Issue 8 (62)
Property in Medieval Western Europe (Land – Power – Law)
Volume: 8
Publication date: 15.09.2017
1000 rub. / 10.0 SU


A well-known 19th century French socialist P.-J. Proudhon, who is almost fogotten nowadays, wrote a laconic phrase: “property is the theft!” Other interpretations of this institute are also possible. Modern medieval studies in Russia have inherited from their predecessors the reverent attitude towards the problem of property. It used to be considered so vital for the soviet-marxist understanding of feudalism, that only few historians were allowed to discuss it. But none was allowed to hesitate about the precise definitions of property. Besides the political and ideological dangers the brave who tried to speak about this topic faced the logical mousetrap. The relations of property were included into the definition of basis, but the fields that the researcher had to deal with to discuss property (law, ideology, culture) were considered as the superstructures. To say the least it made the description of the medieval property in the categories of that time difficult.

New generations of Russian historians are already having difficulties with destingwihing such notions as the feudal property, the feudal lords’ property, and the property during the feudalism. Despite our own attitudes towards the soviet inheritance (whether we are proud of it, shrug it off or writhe it our drop by drop) it continues to be the sustained factor in Russian modern historiography. In the beginning of our millenium famous French historian Alain Guerreau published quite a scandalous book “L’Avenir d’un passé incertain. Quelle histoire du Moyen Âge au XXIe siècle?” In this research he criticised the recent French historiography in the hard-hitting way. But in fact the problem is not only in Marxism. His work led to exited debates but at least one of its ideas became a so-called historical fact. We should consider the complete difference of the medieval society from the modernity that began in the 18th century. We can not understand The Middle Ages without two categories: “ecclesia” and “dominium”.

So medievalists consider the problem of property in The Middle Ages as very important both in Russia and outside its borders. But this fact does not lead to the appearance of the new researches of the problem of property itself. Such works are very rare. And even worse is the fact that there is no reflection around these few researches. We have a habit to look to the jurists in espectations, but these expectaions do not often hold true. As a result we can see a work of a usual pattern. When it is necessary each researcher speaks about property supposing that there is an orthodox definition of this medieval institute. That is why he will not deal with the content of this institute and will study his own particular problems. For example, how the property was inherited in one or other family, which history he deals with; if the property for the offices, church parishes, or conversion of a part of royal income existed; what the strategies of property accumulation by noble families were, and so on.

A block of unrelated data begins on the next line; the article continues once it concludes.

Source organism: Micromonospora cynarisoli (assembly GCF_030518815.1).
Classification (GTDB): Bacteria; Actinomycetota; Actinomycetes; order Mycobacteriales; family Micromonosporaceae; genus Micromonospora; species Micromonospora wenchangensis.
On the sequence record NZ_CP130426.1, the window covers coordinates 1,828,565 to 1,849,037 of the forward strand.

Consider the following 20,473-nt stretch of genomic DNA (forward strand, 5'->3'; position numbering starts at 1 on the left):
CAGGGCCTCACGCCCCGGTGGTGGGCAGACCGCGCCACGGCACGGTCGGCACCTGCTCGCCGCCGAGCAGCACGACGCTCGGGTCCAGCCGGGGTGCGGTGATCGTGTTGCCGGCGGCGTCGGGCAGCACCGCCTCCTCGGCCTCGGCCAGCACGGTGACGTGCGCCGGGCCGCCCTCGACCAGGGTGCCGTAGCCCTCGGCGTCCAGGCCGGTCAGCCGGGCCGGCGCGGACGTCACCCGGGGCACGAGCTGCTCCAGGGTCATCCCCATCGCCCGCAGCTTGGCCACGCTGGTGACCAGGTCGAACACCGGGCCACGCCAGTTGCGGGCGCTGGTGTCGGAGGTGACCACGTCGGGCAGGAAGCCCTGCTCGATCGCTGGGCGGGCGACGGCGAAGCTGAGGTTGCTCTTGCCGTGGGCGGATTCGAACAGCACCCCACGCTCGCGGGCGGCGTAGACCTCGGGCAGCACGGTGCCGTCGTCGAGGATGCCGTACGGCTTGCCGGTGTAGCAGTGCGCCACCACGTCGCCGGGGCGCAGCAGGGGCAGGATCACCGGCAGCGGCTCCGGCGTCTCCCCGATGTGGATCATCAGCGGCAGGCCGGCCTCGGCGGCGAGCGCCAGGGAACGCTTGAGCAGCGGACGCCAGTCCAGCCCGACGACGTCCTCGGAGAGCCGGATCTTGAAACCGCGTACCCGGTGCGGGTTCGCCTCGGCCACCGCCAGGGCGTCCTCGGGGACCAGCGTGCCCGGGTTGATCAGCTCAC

All this leads to the mentioned time after time so called “cracknel effect” when everything the most interesting is situated on the outskirts but there is a vacuum in the centre. Let us recall the parodox is in the fact that in most cases the researchers who work on the perephery of the circle are sure that in its centre there is a solid ground of certain definitions. It is possible to wait for somebody who will come and renew these definitions, but it is also possible to choose another familiar inductive way, comparing our empiric data, trying to get the discussion of problem of property by practicing historians up and running.

In 2017 a spearhead of medievalists from the department of history of The Middle Ages of the Faculty of History of Moscow State University and the Institute of World History of Russian Academy of Sciences made an appempt to take an inventory of existing holdings. The conference “Property in Medieval Western Europe (Land – Power – Law)” that took place April 17—18, 2017 in the Institute of World History was organised for this reason. We provide readers with its results in this issue of digital revue “Istorya”. They can decide if this conferece satisfied our expectations or did not. But one thing can be taken for sure: published articles are very relevant for the present situation in Russian medieval studies.

Issue publications 8 (62)